This package provides a builder and runner for running the suite as outside any formal test framework.

XML, parsing, parser, test
npm install @xml-conformance-suite/plain@2.0.0


This is a framework for running the XML conformance suite published by the W3C.

This version includes version 20130923 of the W3C suite.


This suite is a binary pass/fail suite. A lot of this is due to factors outside the control of this project.

First, XML specification does not got into great details as to how errors must be reported. XPath 3.0, for instance, goes to great lengths to specify exacly what error code must be produced when a problem occurs. So it is possible to test an XPath 3.0 implementation to verify that it reports specific problems. Not so for XML.

Second, (and probably due to the previous issue), the automatically actionable information in the W3C suite is not enough for checking specific error conditions. Someone reading the test descriptions and reading the XML of the test cases could figure out what error an XML processor should report. However, it is beyond the scope of this project to check error messages.

The upshot is that a test that expects the XML processor to report an error could pass because the XML processor reports an error for the wrong reason.


The code organized in subdirectories based on language. For now we only have a top level js subdirectory for JavaScript. Other languages may be added later. Under js you find:

  • drivers which contains drivers for various XML parsers. The role of a driver is to pass the test data to a parser, run the parser and return the results to the test suite.

  • selections which contains... er... selections. A selection is a module which exports a Selection class which determines how the suite is to deal with a test.

  • frameworks which has one subdirectory per test framework for which this suite provides examples of how you can use the suite.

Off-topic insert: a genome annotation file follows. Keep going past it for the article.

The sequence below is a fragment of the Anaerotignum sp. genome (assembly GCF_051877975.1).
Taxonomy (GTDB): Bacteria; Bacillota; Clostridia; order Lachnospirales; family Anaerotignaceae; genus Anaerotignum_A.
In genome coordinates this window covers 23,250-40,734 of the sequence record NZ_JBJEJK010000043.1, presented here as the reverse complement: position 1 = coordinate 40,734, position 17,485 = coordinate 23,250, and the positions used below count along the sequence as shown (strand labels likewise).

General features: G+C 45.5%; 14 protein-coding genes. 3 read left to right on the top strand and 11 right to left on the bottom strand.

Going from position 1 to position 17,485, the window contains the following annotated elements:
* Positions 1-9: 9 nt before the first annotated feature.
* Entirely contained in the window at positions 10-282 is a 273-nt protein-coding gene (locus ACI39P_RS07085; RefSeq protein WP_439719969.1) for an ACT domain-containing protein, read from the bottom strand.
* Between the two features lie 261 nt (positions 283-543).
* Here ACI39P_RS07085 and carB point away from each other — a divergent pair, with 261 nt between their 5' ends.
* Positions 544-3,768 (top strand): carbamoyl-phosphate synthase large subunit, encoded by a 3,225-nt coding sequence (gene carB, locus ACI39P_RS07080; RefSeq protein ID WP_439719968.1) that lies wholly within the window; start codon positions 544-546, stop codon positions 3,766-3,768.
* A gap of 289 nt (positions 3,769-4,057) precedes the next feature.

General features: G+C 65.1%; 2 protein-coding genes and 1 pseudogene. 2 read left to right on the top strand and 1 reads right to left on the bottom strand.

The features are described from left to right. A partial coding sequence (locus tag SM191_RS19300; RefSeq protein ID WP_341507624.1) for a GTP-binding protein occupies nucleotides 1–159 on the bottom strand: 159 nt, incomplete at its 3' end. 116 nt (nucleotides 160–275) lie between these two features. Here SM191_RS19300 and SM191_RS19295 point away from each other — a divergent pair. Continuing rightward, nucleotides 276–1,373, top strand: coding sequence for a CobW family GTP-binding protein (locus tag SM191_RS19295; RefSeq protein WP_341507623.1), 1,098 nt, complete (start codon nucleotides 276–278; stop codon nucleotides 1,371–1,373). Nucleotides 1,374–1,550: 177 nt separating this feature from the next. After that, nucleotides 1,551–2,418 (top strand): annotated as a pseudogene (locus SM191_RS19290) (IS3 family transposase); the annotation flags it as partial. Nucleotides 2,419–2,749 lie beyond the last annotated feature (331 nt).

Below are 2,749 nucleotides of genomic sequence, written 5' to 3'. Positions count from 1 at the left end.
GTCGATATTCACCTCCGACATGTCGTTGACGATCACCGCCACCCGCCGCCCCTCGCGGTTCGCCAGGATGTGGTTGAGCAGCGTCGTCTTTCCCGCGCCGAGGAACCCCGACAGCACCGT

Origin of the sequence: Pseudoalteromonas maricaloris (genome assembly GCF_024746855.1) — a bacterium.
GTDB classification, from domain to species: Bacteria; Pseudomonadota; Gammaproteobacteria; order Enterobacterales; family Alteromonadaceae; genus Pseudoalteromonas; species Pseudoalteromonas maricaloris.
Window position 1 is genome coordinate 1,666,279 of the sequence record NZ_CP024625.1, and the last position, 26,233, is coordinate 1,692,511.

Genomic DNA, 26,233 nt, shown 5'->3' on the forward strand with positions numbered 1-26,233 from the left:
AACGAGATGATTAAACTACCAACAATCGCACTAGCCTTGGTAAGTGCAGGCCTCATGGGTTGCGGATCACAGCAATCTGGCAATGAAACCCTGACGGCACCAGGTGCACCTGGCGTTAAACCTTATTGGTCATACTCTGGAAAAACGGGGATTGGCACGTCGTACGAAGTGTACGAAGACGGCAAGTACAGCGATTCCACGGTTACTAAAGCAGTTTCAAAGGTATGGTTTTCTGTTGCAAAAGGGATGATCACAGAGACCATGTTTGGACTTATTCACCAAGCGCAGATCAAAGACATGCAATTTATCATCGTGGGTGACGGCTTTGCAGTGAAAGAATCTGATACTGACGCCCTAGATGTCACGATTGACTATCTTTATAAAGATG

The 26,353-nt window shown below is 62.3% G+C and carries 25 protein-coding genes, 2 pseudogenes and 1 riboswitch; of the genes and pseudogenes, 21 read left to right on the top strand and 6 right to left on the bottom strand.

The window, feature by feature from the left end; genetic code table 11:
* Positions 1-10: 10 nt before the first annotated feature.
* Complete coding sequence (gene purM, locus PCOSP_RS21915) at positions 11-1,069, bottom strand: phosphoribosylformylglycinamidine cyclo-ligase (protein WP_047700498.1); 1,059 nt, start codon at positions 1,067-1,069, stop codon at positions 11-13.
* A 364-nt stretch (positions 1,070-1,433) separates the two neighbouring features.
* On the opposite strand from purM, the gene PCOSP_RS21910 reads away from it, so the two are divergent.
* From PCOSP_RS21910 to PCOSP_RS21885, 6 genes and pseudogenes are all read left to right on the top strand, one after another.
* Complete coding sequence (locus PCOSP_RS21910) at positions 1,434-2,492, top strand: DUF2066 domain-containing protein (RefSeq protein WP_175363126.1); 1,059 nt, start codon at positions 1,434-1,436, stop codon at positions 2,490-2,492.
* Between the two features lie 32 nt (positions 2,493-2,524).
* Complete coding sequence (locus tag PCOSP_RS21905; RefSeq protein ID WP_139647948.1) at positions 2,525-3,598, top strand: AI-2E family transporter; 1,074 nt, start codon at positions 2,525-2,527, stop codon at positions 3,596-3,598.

• lib which contains libraries to be used by the drivers, selections and frameworks.

Using the Suite

There are two broad options to run the conformance suite:

  1. Execute a runner from under runners. This is generally appropriate when you want to just run XML tests in isolation from other kinds of test, and may be helpful when you are setting up or testing your XML test suite configuration. The runner will load the driver you specify and use the selection of tests you specify and will just run these tests.

  2. Build a series of tests by using a builder under builders. The builders export a build function which allows you to incorporate the conformance tests as part of larger suite.

In all cases you must specify:

  1. How to run the code under test and determine whether the test was successful or not. You do this by specifying a "driver".

  2. How to dertermine which test to run and which to skip. You do this by specifying a "selection".

Using A Runner

You need to disclose the runner to the test framework it is made for and specify the driver and selection on the command line. By convention the driver is specified using the argument --xml-driver and the selection using the argument --xml-selection.

For instance, if you want to use the Mocha runner with the xmllint driver and the xmllint selection:

$ mocha --delay js/frameworks/mocha/runners/basic.js \
  --xml-driver=js/drivers/xmllint \

By convention, the paths must be relative to the top of this project.

Similarly, you can run the suite on Chrome with the Karma runner like this:

$ karma start js/frameworks/karma/karma.mocha.conf.js \
  --browsers=ChromeHeadless \
  --single-run \
  --xml-driver=js/drivers/dom-parser \


Selections determine how to handle each tests of the suite. A test may be handled in one of three ways, represented by strings:

  • "succeeds" indicates that the test runner must expect the XML processor to run without any error.

  • "fails" indicates that the test runner must expect the XML processor to emit one or more errors.

  • "skip" indicates that the test runner must ignore the test. This handling makes sense for dealing with tests that an XML processor will never ever pass. A common example is non-validating processors which normally cannot pass tests of type "invalid". There's no point is including these tests in the suite, they did not pass yesterday, don't pass today, and won't pass tomorrow.


The search-tests utility can be used to search through the test suite. Consult its help to learn how to use it. NOTE THAT search-test IS NOT PART OF THE API. It may radically change or be removed without warning. Such changes won't be considered to be "breaking changes".